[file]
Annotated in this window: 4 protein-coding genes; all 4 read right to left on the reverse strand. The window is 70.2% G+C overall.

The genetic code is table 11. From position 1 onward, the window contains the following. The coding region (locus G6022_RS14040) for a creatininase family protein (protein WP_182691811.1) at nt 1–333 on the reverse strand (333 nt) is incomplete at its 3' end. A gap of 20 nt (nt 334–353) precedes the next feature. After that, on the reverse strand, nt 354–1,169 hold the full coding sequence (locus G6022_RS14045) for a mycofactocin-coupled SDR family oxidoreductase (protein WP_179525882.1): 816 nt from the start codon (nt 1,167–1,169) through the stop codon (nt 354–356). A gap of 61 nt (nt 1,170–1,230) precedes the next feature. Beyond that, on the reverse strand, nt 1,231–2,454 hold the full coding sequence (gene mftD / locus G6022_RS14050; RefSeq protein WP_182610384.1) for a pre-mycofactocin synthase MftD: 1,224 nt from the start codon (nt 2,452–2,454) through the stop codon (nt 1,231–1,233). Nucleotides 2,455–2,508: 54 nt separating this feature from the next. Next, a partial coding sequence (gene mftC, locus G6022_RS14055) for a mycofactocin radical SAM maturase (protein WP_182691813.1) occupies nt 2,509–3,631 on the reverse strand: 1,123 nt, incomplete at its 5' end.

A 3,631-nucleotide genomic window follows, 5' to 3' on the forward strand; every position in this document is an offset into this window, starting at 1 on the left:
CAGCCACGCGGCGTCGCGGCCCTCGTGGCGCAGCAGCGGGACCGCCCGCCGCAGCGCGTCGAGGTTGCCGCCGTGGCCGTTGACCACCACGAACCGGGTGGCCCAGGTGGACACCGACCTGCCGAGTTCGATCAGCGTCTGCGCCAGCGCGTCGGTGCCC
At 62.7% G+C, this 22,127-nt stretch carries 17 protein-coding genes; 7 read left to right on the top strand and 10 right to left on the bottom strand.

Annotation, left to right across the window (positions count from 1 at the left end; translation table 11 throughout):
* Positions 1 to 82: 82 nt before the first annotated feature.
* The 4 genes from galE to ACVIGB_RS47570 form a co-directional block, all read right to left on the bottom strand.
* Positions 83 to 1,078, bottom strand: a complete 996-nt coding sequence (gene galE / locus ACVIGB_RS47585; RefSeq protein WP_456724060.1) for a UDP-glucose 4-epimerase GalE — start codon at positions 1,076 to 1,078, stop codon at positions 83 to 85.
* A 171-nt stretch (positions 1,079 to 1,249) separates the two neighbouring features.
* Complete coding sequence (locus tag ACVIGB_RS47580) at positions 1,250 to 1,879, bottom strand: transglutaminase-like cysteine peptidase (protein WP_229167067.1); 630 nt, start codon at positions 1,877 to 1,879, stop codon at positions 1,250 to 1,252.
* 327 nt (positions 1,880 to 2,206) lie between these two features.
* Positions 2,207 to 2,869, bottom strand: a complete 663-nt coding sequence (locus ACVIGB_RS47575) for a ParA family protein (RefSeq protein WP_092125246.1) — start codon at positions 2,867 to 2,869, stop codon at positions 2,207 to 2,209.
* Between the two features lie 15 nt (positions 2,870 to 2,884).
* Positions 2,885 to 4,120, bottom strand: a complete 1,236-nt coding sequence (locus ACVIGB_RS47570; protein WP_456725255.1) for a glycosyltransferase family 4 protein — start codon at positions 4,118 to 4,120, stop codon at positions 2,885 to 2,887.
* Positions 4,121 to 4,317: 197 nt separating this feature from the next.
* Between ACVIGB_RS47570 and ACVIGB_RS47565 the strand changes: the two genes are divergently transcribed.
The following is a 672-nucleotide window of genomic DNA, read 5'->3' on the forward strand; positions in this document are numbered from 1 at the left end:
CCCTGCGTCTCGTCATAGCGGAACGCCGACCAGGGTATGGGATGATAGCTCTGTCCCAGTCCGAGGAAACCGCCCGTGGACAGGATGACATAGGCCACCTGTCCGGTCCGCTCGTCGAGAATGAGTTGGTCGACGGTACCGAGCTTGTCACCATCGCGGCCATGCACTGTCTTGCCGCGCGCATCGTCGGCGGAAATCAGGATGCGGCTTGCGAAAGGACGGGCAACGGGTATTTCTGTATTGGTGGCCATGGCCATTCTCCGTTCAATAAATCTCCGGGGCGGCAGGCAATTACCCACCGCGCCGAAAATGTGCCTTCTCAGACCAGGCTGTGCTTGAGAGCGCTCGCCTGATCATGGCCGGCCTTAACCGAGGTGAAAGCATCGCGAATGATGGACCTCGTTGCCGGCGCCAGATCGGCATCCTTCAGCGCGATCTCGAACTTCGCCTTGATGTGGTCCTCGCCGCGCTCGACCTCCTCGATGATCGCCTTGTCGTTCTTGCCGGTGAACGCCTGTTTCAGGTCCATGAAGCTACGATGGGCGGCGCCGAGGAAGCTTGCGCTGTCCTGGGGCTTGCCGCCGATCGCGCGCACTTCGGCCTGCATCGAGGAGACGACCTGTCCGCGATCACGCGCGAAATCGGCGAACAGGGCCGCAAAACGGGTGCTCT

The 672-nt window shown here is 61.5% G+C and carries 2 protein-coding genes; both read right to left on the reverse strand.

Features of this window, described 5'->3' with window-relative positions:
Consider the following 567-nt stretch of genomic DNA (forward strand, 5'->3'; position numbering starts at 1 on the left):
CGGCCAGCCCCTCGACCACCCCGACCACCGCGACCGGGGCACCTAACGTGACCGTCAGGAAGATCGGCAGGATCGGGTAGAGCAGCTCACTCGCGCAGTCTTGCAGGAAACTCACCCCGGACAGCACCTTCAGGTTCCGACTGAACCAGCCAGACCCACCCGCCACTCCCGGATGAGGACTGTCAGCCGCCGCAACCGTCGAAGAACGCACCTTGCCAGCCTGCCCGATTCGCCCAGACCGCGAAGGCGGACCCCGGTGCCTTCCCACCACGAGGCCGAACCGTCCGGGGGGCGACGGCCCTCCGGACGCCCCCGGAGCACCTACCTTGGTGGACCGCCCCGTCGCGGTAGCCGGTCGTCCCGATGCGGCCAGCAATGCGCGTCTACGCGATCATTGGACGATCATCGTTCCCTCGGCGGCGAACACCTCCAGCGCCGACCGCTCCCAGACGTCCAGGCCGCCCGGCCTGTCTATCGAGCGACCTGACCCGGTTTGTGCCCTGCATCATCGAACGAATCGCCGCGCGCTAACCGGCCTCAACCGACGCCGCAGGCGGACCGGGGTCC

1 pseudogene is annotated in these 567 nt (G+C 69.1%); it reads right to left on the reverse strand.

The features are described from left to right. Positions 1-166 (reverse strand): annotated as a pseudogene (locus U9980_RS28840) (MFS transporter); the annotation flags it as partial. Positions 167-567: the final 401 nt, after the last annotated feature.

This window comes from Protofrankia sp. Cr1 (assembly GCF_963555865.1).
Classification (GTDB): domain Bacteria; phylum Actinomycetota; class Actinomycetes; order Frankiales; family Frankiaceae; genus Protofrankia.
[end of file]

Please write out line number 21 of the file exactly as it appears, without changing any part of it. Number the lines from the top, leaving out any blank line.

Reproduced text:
Features of this window, described 5'->3' with window-relative positions: